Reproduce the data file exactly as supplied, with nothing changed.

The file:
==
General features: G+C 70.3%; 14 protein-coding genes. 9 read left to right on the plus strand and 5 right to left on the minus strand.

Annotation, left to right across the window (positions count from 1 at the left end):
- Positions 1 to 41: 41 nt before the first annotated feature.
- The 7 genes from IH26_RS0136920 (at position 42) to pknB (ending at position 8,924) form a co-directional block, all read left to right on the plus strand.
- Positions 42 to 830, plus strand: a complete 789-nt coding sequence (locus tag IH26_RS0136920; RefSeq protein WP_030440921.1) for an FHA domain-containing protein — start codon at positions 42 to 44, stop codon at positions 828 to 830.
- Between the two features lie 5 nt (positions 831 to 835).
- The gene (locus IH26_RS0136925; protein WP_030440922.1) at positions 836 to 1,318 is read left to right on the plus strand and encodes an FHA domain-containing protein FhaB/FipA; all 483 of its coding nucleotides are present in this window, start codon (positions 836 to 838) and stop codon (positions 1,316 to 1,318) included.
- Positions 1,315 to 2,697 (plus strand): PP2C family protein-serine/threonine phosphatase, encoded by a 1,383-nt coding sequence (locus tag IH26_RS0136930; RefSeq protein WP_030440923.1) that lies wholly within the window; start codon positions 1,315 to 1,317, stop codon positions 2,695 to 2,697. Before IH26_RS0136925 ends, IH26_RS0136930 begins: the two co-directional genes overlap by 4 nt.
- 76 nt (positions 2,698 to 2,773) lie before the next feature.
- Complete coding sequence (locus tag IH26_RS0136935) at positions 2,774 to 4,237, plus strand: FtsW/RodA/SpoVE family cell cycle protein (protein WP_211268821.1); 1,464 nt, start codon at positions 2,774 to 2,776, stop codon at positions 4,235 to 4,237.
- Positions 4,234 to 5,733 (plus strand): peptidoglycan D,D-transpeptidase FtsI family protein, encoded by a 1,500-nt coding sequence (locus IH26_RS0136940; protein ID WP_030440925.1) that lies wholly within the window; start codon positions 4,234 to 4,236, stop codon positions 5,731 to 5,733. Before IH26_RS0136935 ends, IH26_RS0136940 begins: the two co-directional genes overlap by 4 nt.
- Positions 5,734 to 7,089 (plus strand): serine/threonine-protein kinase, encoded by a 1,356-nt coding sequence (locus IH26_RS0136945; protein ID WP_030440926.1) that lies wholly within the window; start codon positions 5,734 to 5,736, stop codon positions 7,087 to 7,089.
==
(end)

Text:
General features: G+C 70.3%; 14 protein-coding genes. 9 read left to right on the plus strand and 5 right to left on the minus strand.

Annotation, left to right across the window (positions count from 1 at the left end):
- Positions 1 to 41: 41 nt before the first annotated feature.
- The 7 genes from IH26_RS0136920 (at position 42) to pknB (ending at position 8,924) form a co-directional block, all read left to right on the plus strand.
- Positions 42 to 830, plus strand: a complete 789-nt coding sequence (locus tag IH26_RS0136920; RefSeq protein WP_030440921.1) for an FHA domain-containing protein — start codon at positions 42 to 44, stop codon at positions 828 to 830.
- Between the two features lie 5 nt (positions 831 to 835).
- The gene (locus IH26_RS0136925; protein WP_030440922.1) at positions 836 to 1,318 is read left to right on the plus strand and encodes an FHA domain-containing protein FhaB/FipA; all 483 of its coding nucleotides are present in this window, start codon (positions 836 to 838) and stop codon (positions 1,316 to 1,318) included.
- Positions 1,315 to 2,697 (plus strand): PP2C family protein-serine/threonine phosphatase, encoded by a 1,383-nt coding sequence (locus tag IH26_RS0136930; RefSeq protein WP_030440923.1) that lies wholly within the window; start codon positions 1,315 to 1,317, stop codon positions 2,695 to 2,697. Before IH26_RS0136925 ends, IH26_RS0136930 begins: the two co-directional genes overlap by 4 nt.
- 76 nt (positions 2,698 to 2,773) lie before the next feature.
- Complete coding sequence (locus tag IH26_RS0136935) at positions 2,774 to 4,237, plus strand: FtsW/RodA/SpoVE family cell cycle protein (protein WP_211268821.1); 1,464 nt, start codon at positions 2,774 to 2,776, stop codon at positions 4,235 to 4,237.
- Positions 4,234 to 5,733 (plus strand): peptidoglycan D,D-transpeptidase FtsI family protein, encoded by a 1,500-nt coding sequence (locus IH26_RS0136940; protein ID WP_030440925.1) that lies wholly within the window; start codon positions 4,234 to 4,236, stop codon positions 5,731 to 5,733. Before IH26_RS0136935 ends, IH26_RS0136940 begins: the two co-directional genes overlap by 4 nt.
- Positions 5,734 to 7,089 (plus strand): serine/threonine-protein kinase, encoded by a 1,356-nt coding sequence (locus IH26_RS0136945; protein ID WP_030440926.1) that lies wholly within the window; start codon positions 5,734 to 5,736, stop codon positions 7,087 to 7,089.